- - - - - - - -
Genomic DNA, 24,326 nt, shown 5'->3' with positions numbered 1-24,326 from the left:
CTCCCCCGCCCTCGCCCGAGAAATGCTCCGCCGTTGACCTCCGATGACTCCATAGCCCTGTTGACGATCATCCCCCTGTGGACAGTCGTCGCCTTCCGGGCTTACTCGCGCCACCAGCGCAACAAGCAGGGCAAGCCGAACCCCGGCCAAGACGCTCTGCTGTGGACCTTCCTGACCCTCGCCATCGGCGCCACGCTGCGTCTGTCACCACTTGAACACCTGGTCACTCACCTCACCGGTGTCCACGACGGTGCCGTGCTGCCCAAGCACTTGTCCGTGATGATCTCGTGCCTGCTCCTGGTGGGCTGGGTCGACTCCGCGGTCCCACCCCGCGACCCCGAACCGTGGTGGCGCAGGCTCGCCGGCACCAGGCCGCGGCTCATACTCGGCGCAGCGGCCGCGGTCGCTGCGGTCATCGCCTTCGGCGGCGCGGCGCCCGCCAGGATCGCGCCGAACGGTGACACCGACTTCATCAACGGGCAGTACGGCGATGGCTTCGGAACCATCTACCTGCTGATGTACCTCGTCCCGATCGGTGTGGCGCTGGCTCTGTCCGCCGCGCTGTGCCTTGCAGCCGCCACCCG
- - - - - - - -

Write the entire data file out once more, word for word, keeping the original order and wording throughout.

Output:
Genomic DNA, 24,326 nt, shown 5'->3' with positions numbered 1-24,326 from the left:
CTCCCCCGCCCTCGCCCGAGAAATGCTCCGCCGTTGACCTCCGATGACTCCATAGCCCTGTTGACGATCATCCCCCTGTGGACAGTCGTCGCCTTCCGGGCTTACTCGCGCCACCAGCGCAACAAGCAGGGCAAGCCGAACCCCGGCCAAGACGCTCTGCTGTGGACCTTCCTGACCCTCGCCATCGGCGCCACGCTGCGTCTGTCACCACTTGAACACCTGGTCACTCACCTCACCGGTGTCCACGACGGTGCCGTGCTGCCCAAGCACTTGTCCGTGATGATCTCGTGCCTGCTCCTGGTGGGCTGGGTCGACTCCGCGGTCCCACCCCGCGACCCCGAACCGTGGTGGCGCAGGCTCGCCGGCACCAGGCCGCGGCTCATACTCGGCGCAGCGGCCGCGGTCGCTGCGGTCATCGCCTTCGGCGGCGCGGCGCCCGCCAGGATCGCGCCGAACGGTGACACCGACTTCATCAACGGGCAGTACGGCGATGGCTTCGGAACCATCTACCTGCTGATGTACCTCGTCCCGATCGGTGTGGCGCTGGCTCTGTCCGCCGCGCTGTGCCTTGCAGCCGCCACCCG